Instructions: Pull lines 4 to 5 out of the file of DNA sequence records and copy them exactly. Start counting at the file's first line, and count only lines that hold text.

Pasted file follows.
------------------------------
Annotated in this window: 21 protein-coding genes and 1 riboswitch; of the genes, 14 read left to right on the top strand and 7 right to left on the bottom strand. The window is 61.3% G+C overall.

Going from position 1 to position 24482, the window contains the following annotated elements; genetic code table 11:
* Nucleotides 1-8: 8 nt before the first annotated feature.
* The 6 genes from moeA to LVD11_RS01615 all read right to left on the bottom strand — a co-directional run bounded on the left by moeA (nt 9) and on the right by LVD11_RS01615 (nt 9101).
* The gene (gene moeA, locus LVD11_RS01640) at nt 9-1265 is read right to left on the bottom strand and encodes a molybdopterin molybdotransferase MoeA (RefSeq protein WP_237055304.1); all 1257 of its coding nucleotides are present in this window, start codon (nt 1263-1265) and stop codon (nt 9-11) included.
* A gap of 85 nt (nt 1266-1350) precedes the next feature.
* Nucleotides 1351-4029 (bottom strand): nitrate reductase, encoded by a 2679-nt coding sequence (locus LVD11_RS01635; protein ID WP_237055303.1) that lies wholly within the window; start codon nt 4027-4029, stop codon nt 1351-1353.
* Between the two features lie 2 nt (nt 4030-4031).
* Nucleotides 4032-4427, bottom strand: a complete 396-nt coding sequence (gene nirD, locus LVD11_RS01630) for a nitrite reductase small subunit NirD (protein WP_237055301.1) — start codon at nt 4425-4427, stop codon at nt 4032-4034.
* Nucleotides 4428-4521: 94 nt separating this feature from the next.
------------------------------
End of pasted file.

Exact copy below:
* The 6 genes from moeA to LVD11_RS01615 all read right to left on the bottom strand — a co-directional run bounded on the left by moeA (nt 9) and on the right by LVD11_RS01615 (nt 9101).
* The gene (gene moeA, locus LVD11_RS01640) at nt 9-1265 is read right to left on the bottom strand and encodes a molybdopterin molybdotransferase MoeA (RefSeq protein WP_237055304.1); all 1257 of its coding nucleotides are present in this window, start codon (nt 1263-1265) and stop codon (nt 9-11) included.